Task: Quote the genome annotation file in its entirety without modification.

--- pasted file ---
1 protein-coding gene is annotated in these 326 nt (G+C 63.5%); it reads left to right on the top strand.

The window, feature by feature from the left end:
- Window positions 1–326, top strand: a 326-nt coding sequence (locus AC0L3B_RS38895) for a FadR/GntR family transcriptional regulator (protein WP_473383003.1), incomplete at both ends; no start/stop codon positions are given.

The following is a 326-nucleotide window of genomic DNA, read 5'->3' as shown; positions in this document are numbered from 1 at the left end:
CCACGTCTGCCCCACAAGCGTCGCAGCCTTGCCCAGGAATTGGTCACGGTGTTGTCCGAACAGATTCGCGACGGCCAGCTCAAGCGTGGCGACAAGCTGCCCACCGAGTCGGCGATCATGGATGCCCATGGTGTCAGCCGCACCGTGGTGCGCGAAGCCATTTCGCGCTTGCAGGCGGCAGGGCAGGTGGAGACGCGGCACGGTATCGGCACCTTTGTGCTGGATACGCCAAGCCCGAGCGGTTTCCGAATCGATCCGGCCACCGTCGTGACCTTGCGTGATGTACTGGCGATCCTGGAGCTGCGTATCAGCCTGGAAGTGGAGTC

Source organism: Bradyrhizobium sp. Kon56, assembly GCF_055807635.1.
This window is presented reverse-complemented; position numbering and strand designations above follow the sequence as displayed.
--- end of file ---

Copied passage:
1 protein-coding gene is annotated in these 326 nt (G+C 63.5%); it reads left to right on the top strand.

The window, feature by feature from the left end:
- Window positions 1–326, top strand: a 326-nt coding sequence (locus AC0L3B_RS38895) for a FadR/GntR family transcriptional regulator (protein WP_473383003.1), incomplete at both ends; no start/stop codon positions are given.

The following is a 326-nucleotide window of genomic DNA, read 5'->3' as shown; positions in this document are numbered from 1 at the left end:
CCACGTCTGCCCCACAAGCGTCGCAGCCTTGCCCAGGAATTGGTCACGGTGTTGTCCGAACAGATTCGCGACGGCCAGCTCAAGCGTGGCGACAAGCTGCCCACCGAGTCGGCGATCATGGATGCCCATGGTGTCAGCCGCACCGTGGTGCGCGAAGCCATTTCGCGCTTGCAGGCGGCAGGGCAGGTGGAGACGCGGCACGGTATCGGCACCTTTGTGCTGGATACGCCAAGCCCGAGCGGTTTCCGAATCGATCCGGCCACCGTCGTGACCTTGCGTGATGTACTGGCGATCCTGGAGCTGCGTATCAGCCTGGAAGTGGAGTC

Source organism: Bradyrhizobium sp. Kon56, assembly GCF_055807635.1.
This window is presented reverse-complemented; position numbering and strand designations above follow the sequence as displayed.